Excess, in other words, is waste. With the development of technology, we have entered an era of overproduction and overconsumption. Although we have become materially prosperous, the amount of lost resources and wasted energy is also increasing. Excessive waste also turns into a main culprit that destroys our environment.
To prevent this kind of waste, good startups are emerging one after another. They are creating technologies that protect our environment with creative ideas and bold execution. Thanks to these companies, discarded food by-products can be turned into flour, and electricity wasted in schools and factories can be greatly reduced.
“Food upcycling will expand indefinitely” Reharvest = 43 tons of wheat substitutes as by-products.
This is the amount of food by-products that Reharvest, a food upcycling startup, has revived for two years after its founding. Reharvest collects the malt by-products left after making beer or sikhye, and grinds them finely to make alternative flour. It is also known as Re-nergy powder. It is a word created by combining the English words recycling and energy.
Re-nergy flour has more nutrients than wheat flour. It contains twice as much protein as wheat flour and 30% fewer calories. It also contains 21 times more dietary fiber, so you won't feel bloated even if you eat it. Because it is made from by-products, the production cost is also 50% lower than that of wheat flour.
The person who directly developed the synergy powder is Myung-Jun Min, the CEO of Reharvest. A third-generation Korean-American, after graduating from university, he got a job at a consulting firm, and he was mainly in charge of consulting for F&B (food and beverage) companies such as SPC, Danone Korea, and Pulmuone. At the same time, he realized the problem of not having a virtuous cycle of food resources and jumped directly into the start-up front in 2019.
What he stuck to was a by-product that was thrown away after making food. CEO Min said, “For the first two months after I started my business, I visited food factories and looked for only by-products. He traveled all over the country in search of carrots and plums used in juice, red ginseng, mulberry leaves, and seaweed stems used in health functional foods.”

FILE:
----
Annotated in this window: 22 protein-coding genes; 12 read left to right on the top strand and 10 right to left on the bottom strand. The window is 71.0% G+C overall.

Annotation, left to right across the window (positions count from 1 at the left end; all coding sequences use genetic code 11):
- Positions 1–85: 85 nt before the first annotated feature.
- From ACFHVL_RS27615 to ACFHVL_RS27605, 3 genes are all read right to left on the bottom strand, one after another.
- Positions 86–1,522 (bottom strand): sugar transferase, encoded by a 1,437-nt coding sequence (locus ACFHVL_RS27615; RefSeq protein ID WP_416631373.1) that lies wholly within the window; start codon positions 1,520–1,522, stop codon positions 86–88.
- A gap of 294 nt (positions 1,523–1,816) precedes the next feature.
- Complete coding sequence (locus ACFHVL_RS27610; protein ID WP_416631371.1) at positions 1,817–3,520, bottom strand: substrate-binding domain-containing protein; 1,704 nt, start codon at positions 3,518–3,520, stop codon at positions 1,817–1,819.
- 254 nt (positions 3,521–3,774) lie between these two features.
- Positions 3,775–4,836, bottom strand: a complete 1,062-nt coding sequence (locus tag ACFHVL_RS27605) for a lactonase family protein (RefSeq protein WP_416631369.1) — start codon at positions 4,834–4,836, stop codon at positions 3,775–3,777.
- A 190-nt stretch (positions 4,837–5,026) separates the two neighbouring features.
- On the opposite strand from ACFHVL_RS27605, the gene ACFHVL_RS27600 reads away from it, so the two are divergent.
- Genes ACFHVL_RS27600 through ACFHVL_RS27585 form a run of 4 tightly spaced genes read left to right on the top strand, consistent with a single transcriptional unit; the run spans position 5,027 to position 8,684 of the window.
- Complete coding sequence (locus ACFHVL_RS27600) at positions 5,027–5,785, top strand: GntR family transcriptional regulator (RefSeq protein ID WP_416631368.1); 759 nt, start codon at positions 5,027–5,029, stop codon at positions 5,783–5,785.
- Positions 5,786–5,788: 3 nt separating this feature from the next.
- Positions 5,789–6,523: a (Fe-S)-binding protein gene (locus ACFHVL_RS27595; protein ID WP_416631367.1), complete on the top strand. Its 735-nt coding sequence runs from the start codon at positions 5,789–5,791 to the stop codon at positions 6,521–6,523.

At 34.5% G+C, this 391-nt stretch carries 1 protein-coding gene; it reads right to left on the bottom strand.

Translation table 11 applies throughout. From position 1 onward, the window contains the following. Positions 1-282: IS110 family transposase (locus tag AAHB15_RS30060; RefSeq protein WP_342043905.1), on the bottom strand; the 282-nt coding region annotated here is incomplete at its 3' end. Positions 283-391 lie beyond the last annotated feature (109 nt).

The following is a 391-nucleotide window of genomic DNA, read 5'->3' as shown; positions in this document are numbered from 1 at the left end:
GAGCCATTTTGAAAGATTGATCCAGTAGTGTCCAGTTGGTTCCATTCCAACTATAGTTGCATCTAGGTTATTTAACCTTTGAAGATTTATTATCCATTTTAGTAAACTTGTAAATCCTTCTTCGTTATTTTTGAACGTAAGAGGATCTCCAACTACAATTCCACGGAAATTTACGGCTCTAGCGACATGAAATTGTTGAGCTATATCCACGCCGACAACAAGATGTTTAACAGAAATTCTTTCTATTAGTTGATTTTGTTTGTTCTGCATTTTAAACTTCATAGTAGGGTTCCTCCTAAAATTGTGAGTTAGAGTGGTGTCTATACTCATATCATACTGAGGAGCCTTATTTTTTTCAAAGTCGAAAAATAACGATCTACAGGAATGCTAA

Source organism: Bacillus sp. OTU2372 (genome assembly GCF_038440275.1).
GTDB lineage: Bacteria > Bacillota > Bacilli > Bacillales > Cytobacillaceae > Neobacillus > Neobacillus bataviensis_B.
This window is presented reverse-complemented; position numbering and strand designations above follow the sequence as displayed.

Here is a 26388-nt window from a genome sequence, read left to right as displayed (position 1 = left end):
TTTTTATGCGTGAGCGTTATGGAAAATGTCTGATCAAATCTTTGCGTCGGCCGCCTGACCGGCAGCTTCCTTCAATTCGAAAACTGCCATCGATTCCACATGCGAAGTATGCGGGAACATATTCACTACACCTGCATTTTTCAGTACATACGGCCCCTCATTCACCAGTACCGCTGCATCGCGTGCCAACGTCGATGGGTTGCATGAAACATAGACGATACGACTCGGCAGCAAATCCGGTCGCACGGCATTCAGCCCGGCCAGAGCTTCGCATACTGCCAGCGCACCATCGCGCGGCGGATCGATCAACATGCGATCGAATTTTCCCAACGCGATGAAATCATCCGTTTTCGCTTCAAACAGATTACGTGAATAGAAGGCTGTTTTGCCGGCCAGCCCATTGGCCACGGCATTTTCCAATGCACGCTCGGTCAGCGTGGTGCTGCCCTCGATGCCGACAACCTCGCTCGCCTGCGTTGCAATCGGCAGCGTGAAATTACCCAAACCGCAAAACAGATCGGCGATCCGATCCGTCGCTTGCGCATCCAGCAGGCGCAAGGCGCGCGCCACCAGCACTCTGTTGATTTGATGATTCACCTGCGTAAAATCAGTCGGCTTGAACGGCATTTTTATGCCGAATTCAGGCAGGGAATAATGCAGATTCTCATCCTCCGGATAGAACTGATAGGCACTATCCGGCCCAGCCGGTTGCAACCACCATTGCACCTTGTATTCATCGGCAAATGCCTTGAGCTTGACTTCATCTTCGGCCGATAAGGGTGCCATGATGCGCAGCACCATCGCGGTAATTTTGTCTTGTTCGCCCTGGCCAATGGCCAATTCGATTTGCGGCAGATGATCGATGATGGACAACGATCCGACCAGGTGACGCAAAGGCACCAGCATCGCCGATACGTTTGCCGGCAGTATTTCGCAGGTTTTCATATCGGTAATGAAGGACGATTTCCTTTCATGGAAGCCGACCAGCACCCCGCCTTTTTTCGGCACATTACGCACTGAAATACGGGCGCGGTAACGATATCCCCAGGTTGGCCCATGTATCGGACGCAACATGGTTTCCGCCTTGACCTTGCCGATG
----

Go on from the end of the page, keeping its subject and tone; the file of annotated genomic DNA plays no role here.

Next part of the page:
The place where CEO Min stopped his steps was at a sikhye(식혜) factory. There were piles of sikhyeak left over after weaving barley to make sikhye. It was clean because it was food. Even the nutrients were superior to wheat flour. Beer gourd from breweries was similar to Sikhyebak.
But there was a big stumbling block. Because the by-products of sikhye and beer were wet, bacteria grew easily. To solve this problem, we received help from semiconductor process experts. CEO Min explained, “We created Reharvest’s own sterilization and drying facility by benchmarking washing, grinding, and drying processes among semiconductor processes.” Beer companies such as OB Beer and Kabrew, who agreed to protect the environment, and Sikhyeok companies such as Seojeong Cooking (서정쿠킹) signed a contract with Reharvest to provide by-products. In January, they made 'Re-nergy Bar', an energy bar made from Re-nergy powder, and sold it on the crowdfunding platform Wadiz, earning about 100 million won in sales. When CEO Min secures more investment, he plans to invest in facilities and convert more than 50 tons of by-products into renewable powder per month from next year. At the same time, the company is preparing to launch products that use various types of Re-nergy powder, such as pizza and dumplings.